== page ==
Disability Law


Disability law refers to laws related to individuals with disabilities; largely, these laws protect disabled individuals from certain kinds of discrimination, particularly regarding employment, housing, education, and access to public services. Today, disability law is largely regulated by the Americans with Disabilities Act (ADA) of 1990

Americans with Disabilities Act of 1990

The ADA is codified in Title 42, Sections 12101-12213 of the U.S. Code.

In, 42 U.S. Code § 12102, the ADA defines a disability as any of the following three categories:

  1. "a physical or mental impairment that substantially limits one or more of the major life activities of the individual";
  2. "a record of such impairment"; or
  3. "being regarded as having such an impairment."

The ADA further requires that reasonable accommodations be made so as to provide individuals with disabilities equal opportunities. Agencies and departments charged with enforcement of the ADA include the Equal Employment Opportunity Commission (EEOC) and the Department of Justice.

In Sutton v. United Air Lines, 527 U.S. 471 (1999) the Supreme Court held that an individual is not considered "disabled" under the first category if the individual's impairment can be mitigated with medication or a device.  

"Substantially Limits"

The term "substantially limits" has led to litigation to determine the scope of the phrase. In Toyota Motor Manufacturing Kentucky, Inc. v. Williams, 534 U.S. 184 (2002), the Supreme Court clarified that the phrase means that "an individual must have an impairment that prevents or severely restricts the individual from doing activities that are of central importance to most people's daily lives."

"Major Life Activities"

In Bragdon v. Abbott, 524 U.S. 624 (1998), the Supreme Court held that a woman's ability to reproduce constitutes a major life activity. 

Mental Disabilities 

In Olmstead v. L.C., 527 U.S. 581 (1999), the Supreme Court stated that the ADA applies to individuals with mental disabilities.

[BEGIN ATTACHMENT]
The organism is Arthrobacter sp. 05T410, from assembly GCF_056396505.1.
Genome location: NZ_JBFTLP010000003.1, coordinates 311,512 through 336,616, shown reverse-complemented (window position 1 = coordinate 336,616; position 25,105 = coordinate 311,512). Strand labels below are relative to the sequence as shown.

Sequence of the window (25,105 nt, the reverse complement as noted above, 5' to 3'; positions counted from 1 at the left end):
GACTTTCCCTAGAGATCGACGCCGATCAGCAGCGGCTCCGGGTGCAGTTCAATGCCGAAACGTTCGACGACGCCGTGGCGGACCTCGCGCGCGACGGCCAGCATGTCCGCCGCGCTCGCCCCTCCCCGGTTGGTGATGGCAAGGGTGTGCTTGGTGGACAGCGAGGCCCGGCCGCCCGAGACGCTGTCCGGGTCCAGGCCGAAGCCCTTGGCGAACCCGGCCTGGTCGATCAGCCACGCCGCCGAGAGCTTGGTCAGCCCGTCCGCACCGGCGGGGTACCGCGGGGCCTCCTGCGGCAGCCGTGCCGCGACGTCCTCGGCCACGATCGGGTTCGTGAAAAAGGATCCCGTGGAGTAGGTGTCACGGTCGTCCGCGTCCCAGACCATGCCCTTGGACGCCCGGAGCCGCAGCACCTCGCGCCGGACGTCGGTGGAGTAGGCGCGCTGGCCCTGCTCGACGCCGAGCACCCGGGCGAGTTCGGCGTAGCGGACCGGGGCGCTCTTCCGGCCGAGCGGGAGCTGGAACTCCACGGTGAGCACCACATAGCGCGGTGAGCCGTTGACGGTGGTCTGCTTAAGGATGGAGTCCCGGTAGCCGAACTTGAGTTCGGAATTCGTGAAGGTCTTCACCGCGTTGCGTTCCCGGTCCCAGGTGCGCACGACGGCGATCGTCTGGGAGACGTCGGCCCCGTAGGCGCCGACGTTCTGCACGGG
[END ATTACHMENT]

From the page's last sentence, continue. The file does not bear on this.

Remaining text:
Other Statutes with Discrimination Protection

Other statutes prohibiting discrimination against individuals with disabilities include the Fair Housing Act, Rehabilitation Act of 1973, Air Carrier Access Act, and the Individuals with Disabilities Education Act.

Fair Housing Act

Under the Fair Housing Act, it is unlawful to discriminate in any aspect of selling, renting, or denying housing because of an individual's disability. Owners are further required to make reasonable exceptions in their housing policies so as to afford equal housing opportunities to those with disabilities. Similar to the ADA, the Fair Housing Act has 3 ways for someone to be defined as having a disability:

  1.  individuals with a physical or mental impairment that substantially limits one or more major life activities;
  2. individuals who are regarded as having such an impairment
  3. individuals with a record of such an impairment 

The Fair Housing Act prohibits individuals from refusing to make “reasonable accommodations” to rules, policies, practices, or services, when such accommodations may be necessary to afford persons with disabilities an equal opportunity to use and enjoy a dwelling. A “reasonable accommodation” is a change, exception, or adjustment to a rule, policy, practice, or service that may be necessary for a person with a disability to have an equal opportunity to use and enjoy a dwelling, including public and common use spaces. 

Rehabilitation Act of 1973

The Rehabilitation Act prohibits discrimination on the basis of disability in programs conducted by federal agencies, in programs receiving federal financial assistance, in federal employment, and in the employment practices of federal contractors. Its standards mirror those of the ADA.

In Lane v. Pena, 518 U.S. 187 (1996), the Supreme Court held that while the Rehabilitation Act prohibits discrimination on the basis of disability, the Government has sovereign immunity with respect to monetary damages tied to such discrimination.

Air Carrier Access Act

In DOT v. Paralyzed Veterans of America, 477 U.S. 597 (1986), the Supreme Court held that the Rehabilitation Act of 1973 did not apply to airlines that receive government funding. In response, Congress passed the Air Carrier Access Act, regulating disability accommodations for all airlines, including commercial ones. 

Under the Air Carrier Access Act, air carriers are prohibited from discrimination against qualified individuals with physical and/or mental impairments.

However, private (see Gilstrap v United Air)

Individuals with Disabilities Education Act

Finally, the Individuals with Disabilities Education Act requires public schools to make available to all eligible children with disabilities a free appropriate public education in the least restricitve environment according to their needs.


State Protections

States may pass disability statutes as long as they are consistent with the ADA.

Further Reading

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  • Uniform Duties to Disabled Persons Act (adopted in Colorado, Louisiana, Minnesota, New Mexico, North Dakota, Ohio, and Oklahoma)
  • Uniform Veterans' Guardianship Act (adopted in Arkansas, Colorado, Indiana, Kentucky, Louisiana, Missouri, North Carolina, Ohio, Oklahoma, Rhode Island, South Dakota, Tennessee, Vermont, Virgin Islands, Washington, and Wisconsin)
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